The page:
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World’s thinnest phone: Huawei’s Ascend P6 reviewed

By Leigh D. Stark | 4:02 pm 12/07/2013

Announced to the world in June, Huawei is turning heads with a smartphone that measures merely 6.18mm thick, something that no other manufacturer has been able to get their devices down to. But is the world’s thinnest smartphone also one of the world’s best?

Features

Huawei has been making waves in Australia for the past couple of years, mostly with smartphones at prices that don’t impact the wallet dramatically.

In the past year, however, the company has been trying to come up with smartphones that excel in one area, competing with flagship devices from top-tier brands, but without as much money needing to be spent on the products.

Already this year, we’ve seen a $499 4G phone and a $429 phablet, and in the latest release for Huawei, we’re seeing a super-thin 3G phone coming in for close to the $500 price point.

So what does $500 – sorry, $499 – get you in the Huawei Ascend P6?

First there’s the body, one of the more notable parts of the Ascend. When it was first announced, it was called the thinnest smartphone yet.

A month or so later, that’s still the case, with a thickness – or thinness, you could say – of 6.18mm. The casing is comprised of aluminium and glass, moving away from the plastic commonly used on Huawei’s devices, with a weight of 120 grams.

Like most smartphones, the front of the P6 is mostly glass, covering a 4.7 inch touchscreen running the high-definition resolution of 1280×720, and supporting a pixel aspect ratio of 312 pixels per inch, a little below that of the Apple iPhone 5.

Under the hood, it’s a list of parts that appears to be pretty consistent across Huawei’s other devices, including the brand’s homegrown quad-core processor, clocked at 1.5GHz, working alongside 2GB RAM. Storage is set to 8GB, though a microSD slot is included.

Android 4.2.2 “Jelly Bean” is here as the main operating system, though with the most recent version of Huawei’s Emotion UI (1.6) running as the Android overlay, flattening the multiple menu system Google’s Android normally comes with and showing a screen-to-screen design that will likely remind people of Apple iOS.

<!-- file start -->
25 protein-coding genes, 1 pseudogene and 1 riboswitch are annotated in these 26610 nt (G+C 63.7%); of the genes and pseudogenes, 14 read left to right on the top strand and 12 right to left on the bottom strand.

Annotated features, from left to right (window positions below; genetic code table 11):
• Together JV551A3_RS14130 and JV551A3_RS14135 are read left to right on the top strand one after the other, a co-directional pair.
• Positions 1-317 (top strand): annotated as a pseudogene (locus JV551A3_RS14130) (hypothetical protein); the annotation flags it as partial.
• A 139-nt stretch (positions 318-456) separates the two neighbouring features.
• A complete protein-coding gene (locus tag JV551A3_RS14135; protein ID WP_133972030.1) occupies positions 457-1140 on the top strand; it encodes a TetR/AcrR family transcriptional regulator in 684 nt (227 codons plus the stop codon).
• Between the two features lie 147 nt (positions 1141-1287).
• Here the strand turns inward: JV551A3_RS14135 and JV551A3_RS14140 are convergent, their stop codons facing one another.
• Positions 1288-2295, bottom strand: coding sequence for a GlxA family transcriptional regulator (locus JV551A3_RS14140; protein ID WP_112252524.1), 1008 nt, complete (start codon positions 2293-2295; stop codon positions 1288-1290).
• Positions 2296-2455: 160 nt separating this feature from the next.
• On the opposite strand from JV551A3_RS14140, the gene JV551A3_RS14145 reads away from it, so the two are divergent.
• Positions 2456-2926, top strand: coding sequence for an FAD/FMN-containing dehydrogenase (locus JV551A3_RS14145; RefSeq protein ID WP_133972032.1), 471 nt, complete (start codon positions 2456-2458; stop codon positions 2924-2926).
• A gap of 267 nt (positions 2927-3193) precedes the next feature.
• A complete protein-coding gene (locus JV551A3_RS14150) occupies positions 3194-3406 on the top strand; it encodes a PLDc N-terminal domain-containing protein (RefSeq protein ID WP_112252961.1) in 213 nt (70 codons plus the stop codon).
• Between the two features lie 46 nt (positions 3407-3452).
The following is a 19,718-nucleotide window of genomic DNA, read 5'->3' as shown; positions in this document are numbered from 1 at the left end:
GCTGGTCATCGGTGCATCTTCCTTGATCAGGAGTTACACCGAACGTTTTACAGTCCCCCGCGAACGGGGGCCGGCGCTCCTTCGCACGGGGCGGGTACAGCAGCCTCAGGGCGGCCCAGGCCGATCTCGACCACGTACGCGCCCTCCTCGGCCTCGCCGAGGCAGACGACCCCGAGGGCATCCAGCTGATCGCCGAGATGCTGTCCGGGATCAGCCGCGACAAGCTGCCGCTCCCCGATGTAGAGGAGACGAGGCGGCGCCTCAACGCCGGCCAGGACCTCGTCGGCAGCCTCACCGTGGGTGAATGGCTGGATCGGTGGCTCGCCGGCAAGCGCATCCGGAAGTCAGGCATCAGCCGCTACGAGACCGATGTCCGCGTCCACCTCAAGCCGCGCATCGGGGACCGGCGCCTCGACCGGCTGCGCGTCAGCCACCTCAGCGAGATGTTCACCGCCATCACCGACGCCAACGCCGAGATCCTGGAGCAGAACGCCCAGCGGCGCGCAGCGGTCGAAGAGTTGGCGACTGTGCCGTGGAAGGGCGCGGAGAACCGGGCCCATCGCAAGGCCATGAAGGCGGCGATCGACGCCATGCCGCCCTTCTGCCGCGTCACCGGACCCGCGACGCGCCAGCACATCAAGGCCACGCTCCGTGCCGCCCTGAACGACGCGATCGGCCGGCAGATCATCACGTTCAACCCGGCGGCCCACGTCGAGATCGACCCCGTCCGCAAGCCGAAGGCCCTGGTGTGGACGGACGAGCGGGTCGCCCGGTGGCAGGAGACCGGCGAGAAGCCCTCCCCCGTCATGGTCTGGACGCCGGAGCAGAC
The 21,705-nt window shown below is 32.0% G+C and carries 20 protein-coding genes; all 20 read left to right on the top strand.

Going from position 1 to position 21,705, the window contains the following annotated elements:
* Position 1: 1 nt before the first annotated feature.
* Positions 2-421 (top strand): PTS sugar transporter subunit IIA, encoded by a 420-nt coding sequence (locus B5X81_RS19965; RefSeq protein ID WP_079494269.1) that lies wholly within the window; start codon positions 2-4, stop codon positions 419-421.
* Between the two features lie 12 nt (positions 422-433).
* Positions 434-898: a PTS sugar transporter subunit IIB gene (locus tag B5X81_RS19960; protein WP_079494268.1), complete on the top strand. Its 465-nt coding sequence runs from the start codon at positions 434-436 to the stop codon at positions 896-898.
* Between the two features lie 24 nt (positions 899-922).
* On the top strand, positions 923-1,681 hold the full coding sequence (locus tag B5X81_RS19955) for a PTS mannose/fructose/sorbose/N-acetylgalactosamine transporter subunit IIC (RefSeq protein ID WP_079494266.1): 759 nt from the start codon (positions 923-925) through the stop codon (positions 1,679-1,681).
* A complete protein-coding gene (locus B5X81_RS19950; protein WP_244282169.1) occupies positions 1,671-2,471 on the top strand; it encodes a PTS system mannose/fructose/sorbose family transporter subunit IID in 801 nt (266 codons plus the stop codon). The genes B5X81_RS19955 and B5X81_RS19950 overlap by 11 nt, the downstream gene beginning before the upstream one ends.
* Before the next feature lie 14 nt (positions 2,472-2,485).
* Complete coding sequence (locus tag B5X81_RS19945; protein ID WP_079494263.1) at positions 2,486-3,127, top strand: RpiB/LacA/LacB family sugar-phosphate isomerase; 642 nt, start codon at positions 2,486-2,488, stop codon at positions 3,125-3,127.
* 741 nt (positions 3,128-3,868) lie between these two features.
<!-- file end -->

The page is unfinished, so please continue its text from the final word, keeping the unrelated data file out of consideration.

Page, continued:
Connectivity in the Ascend P6 is limited to 3G mobile connection – sorry, no 4G LTE here – though WiFi works across 802.11 b/g/n, with Bluetooth 3.0 included also. A GPS link is also included, but there is no Near-Field Communication in this handset.

Multimedia is taken care of with a rear 8 megapixel camera with flash for stills and 1080p Full HD video, while the front is a 5 megapixel shooter capable of capturing 720p HD videos.

All of this relies on a 2000mAh battery that cannot be removed and charges over the international standard that is microUSB.

Modern smartphones tend to come with the bare necessities for buttons, and the Huawei Ascend P6 is no different in this regard, featuring only a power button and volume rocker on the right side, just above the microSIM and microSD slots, both of which require a pin to be inserted in order to access.

A pin for this purpose does come with the handset, an interesting feature that by default is a covering for the 3.5mm headset jack located on the left side.

The microUSB port, meanwhile, sits at the very top of the handset.

The pin can be left as a 3.5mm headphone covering, or taken out to help you remove the microSD and microSIM trays.

Performance

Like many people, we love to be surprised, and several weeks ago when Huawei announced to the world that it had made the world’s slimmest handset, we were surprised.

Surprised and intrigued, though, as Huawei has certainly proved to us before that the brand has what it takes to make quality, so we were keen to see if this phone could be one that we would want to own.

Looking at the handset, it’s hard not to see the inspiration from Apple.

Regardless of what team designed this at Huawei, there is an obvious nod to the iPhone, noticeable in the brushed aluminium frame, the cut black lines in that frame along the top, the camera position on the back, and the Emotion interface Huawei has built which relies on pages of icons similar to the iPhone.

The sides are very reminiscent of Apple's iPhone 4 and 4S.

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Price (RRP)

$499

Pros & Cons

Product Pros

The thinnest phone to date; Feels great in the hands and the pocket; Five megapixel front-facing camera will be liked by those who love taking selfies; Sound quality over headphones is impressive;

Product Cons

Needs more storage; Battery life is only a day; No 4G; No NFC; Included virtual keyboard could be better; 3.5mm headset jack on the side could pose problems for headphone jacks later on;

Ratings

Overall

Features

Value for money

Performance

Ease of Use

Design

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